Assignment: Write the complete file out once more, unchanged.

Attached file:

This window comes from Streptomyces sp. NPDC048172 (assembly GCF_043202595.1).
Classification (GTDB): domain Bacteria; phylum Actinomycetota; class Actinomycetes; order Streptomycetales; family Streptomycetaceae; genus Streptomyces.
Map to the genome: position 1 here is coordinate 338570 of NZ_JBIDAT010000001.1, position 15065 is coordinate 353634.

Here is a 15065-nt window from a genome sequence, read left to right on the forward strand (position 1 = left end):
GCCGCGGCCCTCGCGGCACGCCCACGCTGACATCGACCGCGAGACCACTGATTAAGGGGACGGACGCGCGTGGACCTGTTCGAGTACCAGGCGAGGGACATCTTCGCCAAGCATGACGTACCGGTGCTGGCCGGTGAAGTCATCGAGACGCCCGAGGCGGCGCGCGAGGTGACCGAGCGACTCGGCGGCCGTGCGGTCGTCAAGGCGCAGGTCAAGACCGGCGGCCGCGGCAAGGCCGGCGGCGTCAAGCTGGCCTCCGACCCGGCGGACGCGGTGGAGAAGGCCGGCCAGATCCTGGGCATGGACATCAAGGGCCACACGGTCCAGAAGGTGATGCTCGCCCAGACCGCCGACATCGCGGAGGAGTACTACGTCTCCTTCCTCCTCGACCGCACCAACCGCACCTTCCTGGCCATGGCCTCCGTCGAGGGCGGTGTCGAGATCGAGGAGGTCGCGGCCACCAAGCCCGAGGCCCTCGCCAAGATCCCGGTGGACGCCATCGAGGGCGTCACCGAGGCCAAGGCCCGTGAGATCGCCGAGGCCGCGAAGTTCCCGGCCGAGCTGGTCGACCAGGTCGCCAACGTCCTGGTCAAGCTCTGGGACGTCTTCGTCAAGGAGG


This window comes from Streptomyces sp. NPDC048172 (assembly GCF_043202595.1).
Classification (GTDB): domain Bacteria; phylum Actinomycetota; class Actinomycetes; order Streptomycetales; family Streptomycetaceae; genus Streptomyces.
Map to the genome: position 1 here is coordinate 338570 of NZ_JBIDAT010000001.1, position 15065 is coordinate 353634.

Here is a 15065-nt window from a genome sequence, read left to right on the forward strand (position 1 = left end):
GCCGCGGCCCTCGCGGCACGCCCACGCTGACATCGACCGCGAGACCACTGATTAAGGGGACGGACGCGCGTGGACCTGTTCGAGTACCAGGCGAGGGACATCTTCGCCAAGCATGACGTACCGGTGCTGGCCGGTGAAGTCATCGAGACGCCCGAGGCGGCGCGCGAGGTGACCGAGCGACTCGGCGGCCGTGCGGTCGTCAAGGCGCAGGTCAAGACCGGCGGCCGCGGCAAGGCCGGCGGCGTCAAGCTGGCCTCCGACCCGGCGGACGCGGTGGAGAAGGCCGGCCAGATCCTGGGCATGGACATCAAGGGCCACACGGTCCAGAAGGTGATGCTCGCCCAGACCGCCGACATCGCGGAGGAGTACTACGTCTCCTTCCTCCTCGACCGCACCAACCGCACCTTCCTGGCCATGGCCTCCGTCGAGGGCGGTGTCGAGATCGAGGAGGTCGCGGCCACCAAGCCCGAGGCCCTCGCCAAGATCCCGGTGGACGCCATCGAGGGCGTCACCGAGGCCAAGGCCCGTGAGATCGCCGAGGCCGCGAAGTTCCCGGCCGAGCTGGTCGACCAGGTCGCCAACGTCCTGGTCAAGCTCTGGGACGTCTTCGTCAAGGAGG